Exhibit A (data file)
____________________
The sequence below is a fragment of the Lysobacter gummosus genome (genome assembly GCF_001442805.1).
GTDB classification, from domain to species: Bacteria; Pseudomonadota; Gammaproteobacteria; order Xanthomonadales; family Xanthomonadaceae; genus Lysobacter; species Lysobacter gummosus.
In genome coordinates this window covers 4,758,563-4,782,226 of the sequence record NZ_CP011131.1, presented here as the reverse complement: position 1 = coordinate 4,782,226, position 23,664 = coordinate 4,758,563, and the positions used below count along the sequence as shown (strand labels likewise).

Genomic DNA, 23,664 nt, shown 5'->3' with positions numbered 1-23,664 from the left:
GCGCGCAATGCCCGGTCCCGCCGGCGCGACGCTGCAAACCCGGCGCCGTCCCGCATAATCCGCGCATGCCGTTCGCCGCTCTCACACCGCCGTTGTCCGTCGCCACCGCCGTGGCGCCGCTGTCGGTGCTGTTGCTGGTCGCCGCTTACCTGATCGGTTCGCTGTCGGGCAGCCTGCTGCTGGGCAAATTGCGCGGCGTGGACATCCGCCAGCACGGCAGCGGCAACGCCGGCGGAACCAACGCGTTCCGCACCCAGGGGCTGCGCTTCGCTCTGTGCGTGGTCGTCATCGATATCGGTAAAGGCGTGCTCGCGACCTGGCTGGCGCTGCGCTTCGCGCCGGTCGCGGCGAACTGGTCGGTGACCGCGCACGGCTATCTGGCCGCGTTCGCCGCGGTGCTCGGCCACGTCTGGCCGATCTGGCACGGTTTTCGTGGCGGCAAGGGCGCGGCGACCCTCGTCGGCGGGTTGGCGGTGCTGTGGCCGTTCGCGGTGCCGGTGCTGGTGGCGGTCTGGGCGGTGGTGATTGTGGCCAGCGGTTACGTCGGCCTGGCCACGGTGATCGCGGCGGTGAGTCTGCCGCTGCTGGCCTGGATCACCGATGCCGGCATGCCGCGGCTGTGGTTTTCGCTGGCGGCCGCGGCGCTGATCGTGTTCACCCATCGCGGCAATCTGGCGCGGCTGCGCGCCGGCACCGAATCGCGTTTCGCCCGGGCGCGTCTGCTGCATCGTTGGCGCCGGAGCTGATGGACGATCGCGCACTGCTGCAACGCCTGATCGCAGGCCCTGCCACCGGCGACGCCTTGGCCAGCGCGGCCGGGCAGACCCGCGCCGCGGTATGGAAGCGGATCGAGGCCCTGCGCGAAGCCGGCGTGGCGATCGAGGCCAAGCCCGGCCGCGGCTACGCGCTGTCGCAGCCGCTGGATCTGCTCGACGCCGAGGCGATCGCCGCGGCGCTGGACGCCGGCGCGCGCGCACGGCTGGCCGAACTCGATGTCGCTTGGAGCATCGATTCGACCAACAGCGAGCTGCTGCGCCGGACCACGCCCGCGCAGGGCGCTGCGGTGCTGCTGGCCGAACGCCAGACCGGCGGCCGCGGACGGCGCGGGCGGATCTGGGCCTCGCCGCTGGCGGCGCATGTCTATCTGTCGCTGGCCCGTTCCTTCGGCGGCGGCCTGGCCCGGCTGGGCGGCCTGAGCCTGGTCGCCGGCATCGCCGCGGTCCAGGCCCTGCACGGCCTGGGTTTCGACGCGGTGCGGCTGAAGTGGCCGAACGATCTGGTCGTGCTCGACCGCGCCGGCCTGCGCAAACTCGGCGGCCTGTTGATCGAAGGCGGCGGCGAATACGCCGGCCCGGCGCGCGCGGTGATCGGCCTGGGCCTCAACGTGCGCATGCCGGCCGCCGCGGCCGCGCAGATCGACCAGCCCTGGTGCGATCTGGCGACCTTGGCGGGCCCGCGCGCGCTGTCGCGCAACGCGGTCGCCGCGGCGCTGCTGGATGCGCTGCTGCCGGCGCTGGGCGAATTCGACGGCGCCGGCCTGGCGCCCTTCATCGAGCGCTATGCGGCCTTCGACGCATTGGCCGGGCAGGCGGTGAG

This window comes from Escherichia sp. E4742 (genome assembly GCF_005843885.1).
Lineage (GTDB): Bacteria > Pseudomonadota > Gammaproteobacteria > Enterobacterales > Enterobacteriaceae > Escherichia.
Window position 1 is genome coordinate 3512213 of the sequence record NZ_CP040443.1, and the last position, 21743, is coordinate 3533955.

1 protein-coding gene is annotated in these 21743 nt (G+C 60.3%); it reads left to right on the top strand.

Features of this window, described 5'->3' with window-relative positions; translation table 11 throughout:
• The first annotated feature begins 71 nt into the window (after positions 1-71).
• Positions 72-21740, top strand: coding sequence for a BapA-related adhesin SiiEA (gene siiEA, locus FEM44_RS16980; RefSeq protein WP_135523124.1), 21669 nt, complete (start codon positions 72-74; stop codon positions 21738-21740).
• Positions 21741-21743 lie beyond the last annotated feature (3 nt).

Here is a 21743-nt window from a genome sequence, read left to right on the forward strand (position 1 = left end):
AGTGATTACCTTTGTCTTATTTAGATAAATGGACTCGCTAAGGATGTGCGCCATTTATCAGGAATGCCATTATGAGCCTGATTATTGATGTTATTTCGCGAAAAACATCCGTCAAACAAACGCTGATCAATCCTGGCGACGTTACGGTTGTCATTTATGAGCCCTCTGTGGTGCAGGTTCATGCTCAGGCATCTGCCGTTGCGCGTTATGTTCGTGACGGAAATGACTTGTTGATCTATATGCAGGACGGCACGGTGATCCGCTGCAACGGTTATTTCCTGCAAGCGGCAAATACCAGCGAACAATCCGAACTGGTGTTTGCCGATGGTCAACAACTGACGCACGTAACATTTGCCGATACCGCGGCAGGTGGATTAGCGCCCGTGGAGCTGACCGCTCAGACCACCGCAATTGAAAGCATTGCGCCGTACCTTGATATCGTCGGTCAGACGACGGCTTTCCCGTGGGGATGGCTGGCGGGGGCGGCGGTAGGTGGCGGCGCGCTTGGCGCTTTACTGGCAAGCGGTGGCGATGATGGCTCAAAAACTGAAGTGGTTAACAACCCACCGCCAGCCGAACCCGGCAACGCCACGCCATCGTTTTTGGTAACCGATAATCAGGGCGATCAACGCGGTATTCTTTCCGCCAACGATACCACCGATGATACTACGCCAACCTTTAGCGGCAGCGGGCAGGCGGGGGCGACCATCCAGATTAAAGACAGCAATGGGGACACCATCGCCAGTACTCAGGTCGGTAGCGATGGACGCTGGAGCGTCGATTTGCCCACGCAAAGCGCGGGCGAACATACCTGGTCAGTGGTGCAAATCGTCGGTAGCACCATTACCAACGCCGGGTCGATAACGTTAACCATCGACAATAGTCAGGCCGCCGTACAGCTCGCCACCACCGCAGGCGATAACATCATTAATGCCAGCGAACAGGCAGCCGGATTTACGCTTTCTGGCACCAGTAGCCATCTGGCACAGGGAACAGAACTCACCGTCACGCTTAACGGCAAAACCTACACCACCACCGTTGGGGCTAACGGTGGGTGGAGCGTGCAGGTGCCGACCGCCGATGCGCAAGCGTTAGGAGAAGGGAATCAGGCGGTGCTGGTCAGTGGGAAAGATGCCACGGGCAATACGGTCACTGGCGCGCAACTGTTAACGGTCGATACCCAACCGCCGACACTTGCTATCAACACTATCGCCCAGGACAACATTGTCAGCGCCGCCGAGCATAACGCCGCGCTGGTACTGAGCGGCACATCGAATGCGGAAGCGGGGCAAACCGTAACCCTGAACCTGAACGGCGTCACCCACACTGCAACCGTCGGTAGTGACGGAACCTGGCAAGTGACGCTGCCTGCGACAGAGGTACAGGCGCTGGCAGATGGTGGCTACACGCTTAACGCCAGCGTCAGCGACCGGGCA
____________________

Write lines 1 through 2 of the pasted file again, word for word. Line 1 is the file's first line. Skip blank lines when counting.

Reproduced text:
The sequence below is a fragment of the Lysobacter gummosus genome (genome assembly GCF_001442805.1).
GTDB classification, from domain to species: Bacteria; Pseudomonadota; Gammaproteobacteria; order Xanthomonadales; family Xanthomonadaceae; genus Lysobacter; species Lysobacter gummosus.